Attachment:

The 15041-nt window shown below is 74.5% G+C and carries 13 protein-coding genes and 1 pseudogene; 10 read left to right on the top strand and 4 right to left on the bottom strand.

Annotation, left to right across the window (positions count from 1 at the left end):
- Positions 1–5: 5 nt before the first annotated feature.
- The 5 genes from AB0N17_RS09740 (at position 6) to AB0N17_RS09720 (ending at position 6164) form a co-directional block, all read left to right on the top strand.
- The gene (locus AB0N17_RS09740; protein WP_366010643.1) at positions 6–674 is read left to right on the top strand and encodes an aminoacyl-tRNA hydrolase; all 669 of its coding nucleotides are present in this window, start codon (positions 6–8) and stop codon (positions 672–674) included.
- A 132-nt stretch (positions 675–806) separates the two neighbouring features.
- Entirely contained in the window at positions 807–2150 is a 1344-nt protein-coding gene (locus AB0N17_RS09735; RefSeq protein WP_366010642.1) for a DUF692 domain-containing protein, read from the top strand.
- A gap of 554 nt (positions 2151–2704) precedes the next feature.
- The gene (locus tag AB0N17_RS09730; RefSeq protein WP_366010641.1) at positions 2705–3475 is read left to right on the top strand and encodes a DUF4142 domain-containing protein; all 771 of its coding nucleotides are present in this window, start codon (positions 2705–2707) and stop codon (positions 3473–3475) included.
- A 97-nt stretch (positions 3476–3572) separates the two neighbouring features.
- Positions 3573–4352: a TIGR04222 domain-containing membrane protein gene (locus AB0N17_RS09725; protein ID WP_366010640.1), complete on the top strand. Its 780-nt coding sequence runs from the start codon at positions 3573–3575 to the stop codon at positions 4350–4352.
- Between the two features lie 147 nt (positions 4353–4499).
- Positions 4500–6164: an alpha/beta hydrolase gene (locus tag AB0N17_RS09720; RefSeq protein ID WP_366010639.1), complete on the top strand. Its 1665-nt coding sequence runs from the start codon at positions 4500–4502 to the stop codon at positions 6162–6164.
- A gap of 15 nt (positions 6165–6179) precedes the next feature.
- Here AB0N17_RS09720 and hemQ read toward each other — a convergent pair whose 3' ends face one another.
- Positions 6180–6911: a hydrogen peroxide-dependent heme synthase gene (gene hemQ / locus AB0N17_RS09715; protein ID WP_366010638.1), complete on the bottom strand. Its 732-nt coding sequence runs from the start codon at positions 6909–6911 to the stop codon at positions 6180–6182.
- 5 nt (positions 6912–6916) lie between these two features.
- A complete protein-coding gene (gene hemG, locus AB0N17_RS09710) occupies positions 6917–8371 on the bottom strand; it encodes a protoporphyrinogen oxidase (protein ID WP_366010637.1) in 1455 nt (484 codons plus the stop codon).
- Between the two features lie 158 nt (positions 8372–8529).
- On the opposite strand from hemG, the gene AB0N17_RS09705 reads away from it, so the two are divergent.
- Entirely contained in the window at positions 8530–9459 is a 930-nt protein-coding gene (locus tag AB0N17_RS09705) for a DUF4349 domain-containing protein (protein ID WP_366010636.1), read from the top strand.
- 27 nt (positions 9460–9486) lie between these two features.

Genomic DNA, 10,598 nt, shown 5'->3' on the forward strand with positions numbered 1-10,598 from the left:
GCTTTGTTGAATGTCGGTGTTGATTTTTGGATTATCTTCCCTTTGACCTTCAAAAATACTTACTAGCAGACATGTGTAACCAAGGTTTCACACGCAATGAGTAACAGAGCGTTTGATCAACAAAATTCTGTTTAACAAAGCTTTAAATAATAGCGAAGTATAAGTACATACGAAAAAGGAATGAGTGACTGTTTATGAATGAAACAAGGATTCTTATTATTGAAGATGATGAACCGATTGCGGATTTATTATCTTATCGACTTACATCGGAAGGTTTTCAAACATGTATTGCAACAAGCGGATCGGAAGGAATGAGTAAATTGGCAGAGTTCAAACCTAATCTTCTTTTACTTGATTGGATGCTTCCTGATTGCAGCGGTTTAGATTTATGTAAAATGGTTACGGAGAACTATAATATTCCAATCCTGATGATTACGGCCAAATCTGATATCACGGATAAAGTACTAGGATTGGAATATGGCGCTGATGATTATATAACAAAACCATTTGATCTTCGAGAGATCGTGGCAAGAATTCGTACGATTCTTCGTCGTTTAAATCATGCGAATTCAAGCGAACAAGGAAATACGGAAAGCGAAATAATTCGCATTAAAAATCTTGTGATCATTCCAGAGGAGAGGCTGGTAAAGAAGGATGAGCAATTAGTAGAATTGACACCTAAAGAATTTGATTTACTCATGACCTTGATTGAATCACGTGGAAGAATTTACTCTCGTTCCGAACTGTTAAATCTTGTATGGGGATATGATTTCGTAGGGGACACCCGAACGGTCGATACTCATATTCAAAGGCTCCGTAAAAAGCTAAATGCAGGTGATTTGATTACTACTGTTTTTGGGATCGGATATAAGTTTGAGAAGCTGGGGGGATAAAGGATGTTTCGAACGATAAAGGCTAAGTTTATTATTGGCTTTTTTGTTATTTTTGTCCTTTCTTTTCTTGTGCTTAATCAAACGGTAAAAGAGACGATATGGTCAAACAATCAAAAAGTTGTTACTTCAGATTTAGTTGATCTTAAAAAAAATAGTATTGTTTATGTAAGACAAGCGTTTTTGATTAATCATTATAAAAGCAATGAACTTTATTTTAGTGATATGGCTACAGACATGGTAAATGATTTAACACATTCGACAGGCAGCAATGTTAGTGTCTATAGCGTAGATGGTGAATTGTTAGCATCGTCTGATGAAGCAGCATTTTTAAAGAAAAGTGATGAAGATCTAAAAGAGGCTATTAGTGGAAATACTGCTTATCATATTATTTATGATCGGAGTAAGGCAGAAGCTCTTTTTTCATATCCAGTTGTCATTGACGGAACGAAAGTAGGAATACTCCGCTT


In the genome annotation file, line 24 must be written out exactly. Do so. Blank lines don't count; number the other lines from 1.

GCTTTGTTGAATGTCGGTGTTGATTTTTGGATTATCTTCCCTTTGACCTTCAAAAATACTTACTAGCAGACATGTGTAACCAAGGTTTCACACGCAATGAGTAACAGAGCGTTTGATCAACAAAATTCTGTTTAACAAAGCTTTAAATAATAGCGAAGTATAAGTACATACGAAAAAGGAATGAGTGACTGTTTATGAATGAAACAAGGATTCTTATTATTGAAGATGATGAACCGATTGCGGATTTATTATCTTATCGACTTACATCGGAAGGTTTTCAAACATGTATTGCAACAAGCGGATCGGAAGGAATGAGTAAATTGGCAGAGTTCAAACCTAATCTTCTTTTACTTGATTGGATGCTTCCTGATTGCAGCGGTTTAGATTTATGTAAAATGGTTACGGAGAACTATAATATTCCAATCCTGATGATTACGGCCAAATCTGATATCACGGATAAAGTACTAGGATTGGAATATGGCGCTGATGATTATATAACAAAACCATTTGATCTTCGAGAGATCGTGGCAAGAATTCGTACGATTCTTCGTCGTTTAAATCATGCGAATTCAAGCGAACAAGGAAATACGGAAAGCGAAATAATTCGCATTAAAAATCTTGTGATCATTCCAGAGGAGAGGCTGGTAAAGAAGGATGAGCAATTAGTAGAATTGACACCTAAAGAATTTGATTTACTCATGACCTTGATTGAATCACGTGGAAGAATTTACTCTCGTTCCGAACTGTTAAATCTTGTATGGGGATATGATTTCGTAGGGGACACCCGAACGGTCGATACTCATATTCAAAGGCTCCGTAAAAAGCTAAATGCAGGTGATTTGATTACTACTGTTTTTGGGATCGGATATAAGTTTGAGAAGCTGGGGGGATAAAGGATGTTTCGAACGATAAAGGCTAAGTTTATTATTGGCTTTTTTGTTATTTTTGTCCTTTCTTTTCTTGTGCTTAATCAAACGGTAAAAGAGACGATATGGTCAAACAATCAAAAAGTTGTTACTTCAGATTTAGTTGATCTTAAAAAAAATAGTATTGTTTATGTAAGACAAGCGTTTTTGATTAATCATTATAAAAGCAATGAACTTTATTTTAGTGATATGGCTACAGACATGGTAAATGATTTAACACATTCGACAGGCAGCAATGTTAGTGTCTATAGCGTAGATGGTGAATTGTTAGCATCGTCTGATGAAGCAGCATTTTTAAAGAAAAGTGATGAAGATCTAAAAGAGGCTATTAGTGGAAATACTGCTTATCATATTATTTATGATCGGAGTAAGGCAGAAGCTCTTTTTTCATATCCAGTTGTCATTGACGGAACGAAAGTAGGAATACTCCGCTT